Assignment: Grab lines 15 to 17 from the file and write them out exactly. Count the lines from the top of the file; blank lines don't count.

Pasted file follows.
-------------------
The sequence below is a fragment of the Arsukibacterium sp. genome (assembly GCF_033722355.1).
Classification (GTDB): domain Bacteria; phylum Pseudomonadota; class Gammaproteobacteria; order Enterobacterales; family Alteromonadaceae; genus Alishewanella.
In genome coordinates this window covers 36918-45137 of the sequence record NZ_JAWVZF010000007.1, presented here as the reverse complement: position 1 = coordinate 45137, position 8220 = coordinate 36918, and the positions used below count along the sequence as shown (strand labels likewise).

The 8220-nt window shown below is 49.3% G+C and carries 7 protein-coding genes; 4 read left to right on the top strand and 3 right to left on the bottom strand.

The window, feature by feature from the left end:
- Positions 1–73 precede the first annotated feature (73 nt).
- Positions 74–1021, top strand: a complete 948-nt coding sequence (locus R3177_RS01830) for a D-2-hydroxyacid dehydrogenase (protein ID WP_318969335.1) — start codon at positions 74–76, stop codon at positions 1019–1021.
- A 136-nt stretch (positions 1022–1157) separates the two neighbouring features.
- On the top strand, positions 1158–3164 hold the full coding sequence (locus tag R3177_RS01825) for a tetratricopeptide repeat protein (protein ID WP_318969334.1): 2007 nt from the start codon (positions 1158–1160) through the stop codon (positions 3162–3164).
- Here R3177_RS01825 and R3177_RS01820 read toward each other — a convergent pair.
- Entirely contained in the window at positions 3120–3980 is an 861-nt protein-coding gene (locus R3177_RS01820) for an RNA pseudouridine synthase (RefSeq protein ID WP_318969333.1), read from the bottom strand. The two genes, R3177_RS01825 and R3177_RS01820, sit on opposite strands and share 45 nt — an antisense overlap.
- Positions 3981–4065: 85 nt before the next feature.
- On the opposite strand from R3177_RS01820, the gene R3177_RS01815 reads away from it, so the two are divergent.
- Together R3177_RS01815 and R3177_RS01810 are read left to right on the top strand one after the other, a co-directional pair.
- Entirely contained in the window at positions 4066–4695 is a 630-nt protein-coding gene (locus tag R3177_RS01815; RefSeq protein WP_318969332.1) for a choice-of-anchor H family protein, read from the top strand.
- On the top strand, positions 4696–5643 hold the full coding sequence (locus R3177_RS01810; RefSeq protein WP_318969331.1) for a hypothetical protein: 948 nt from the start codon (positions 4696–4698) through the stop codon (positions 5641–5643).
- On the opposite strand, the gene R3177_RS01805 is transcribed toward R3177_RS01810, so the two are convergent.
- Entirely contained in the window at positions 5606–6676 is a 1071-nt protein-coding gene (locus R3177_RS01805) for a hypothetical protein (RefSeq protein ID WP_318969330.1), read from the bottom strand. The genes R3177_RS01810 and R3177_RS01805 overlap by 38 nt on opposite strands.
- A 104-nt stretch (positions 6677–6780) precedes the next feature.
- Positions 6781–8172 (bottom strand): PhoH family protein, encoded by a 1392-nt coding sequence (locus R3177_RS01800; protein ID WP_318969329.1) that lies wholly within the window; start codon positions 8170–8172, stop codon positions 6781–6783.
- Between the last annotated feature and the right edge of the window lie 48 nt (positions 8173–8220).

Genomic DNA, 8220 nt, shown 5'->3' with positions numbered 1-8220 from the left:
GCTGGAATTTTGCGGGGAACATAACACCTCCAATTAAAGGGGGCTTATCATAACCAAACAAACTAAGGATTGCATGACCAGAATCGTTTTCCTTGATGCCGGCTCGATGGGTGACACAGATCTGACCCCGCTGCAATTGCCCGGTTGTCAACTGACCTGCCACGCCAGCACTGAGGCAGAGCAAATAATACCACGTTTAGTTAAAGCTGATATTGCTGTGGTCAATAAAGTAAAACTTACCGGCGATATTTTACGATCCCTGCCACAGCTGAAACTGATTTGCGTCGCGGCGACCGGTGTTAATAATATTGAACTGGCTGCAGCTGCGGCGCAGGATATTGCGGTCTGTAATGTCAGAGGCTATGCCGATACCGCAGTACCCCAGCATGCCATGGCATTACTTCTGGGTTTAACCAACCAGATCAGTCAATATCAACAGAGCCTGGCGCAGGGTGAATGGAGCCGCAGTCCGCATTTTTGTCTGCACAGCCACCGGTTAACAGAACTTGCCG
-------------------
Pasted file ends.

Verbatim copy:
- Entirely contained in the window at positions 4066–4695 is a 630-nt protein-coding gene (locus tag R3177_RS01815; RefSeq protein WP_318969332.1) for a choice-of-anchor H family protein, read from the top strand.
- On the top strand, positions 4696–5643 hold the full coding sequence (locus R3177_RS01810; RefSeq protein WP_318969331.1) for a hypothetical protein: 948 nt from the start codon (positions 4696–4698) through the stop codon (positions 5641–5643).
- On the opposite strand, the gene R3177_RS01805 is transcribed toward R3177_RS01810, so the two are convergent.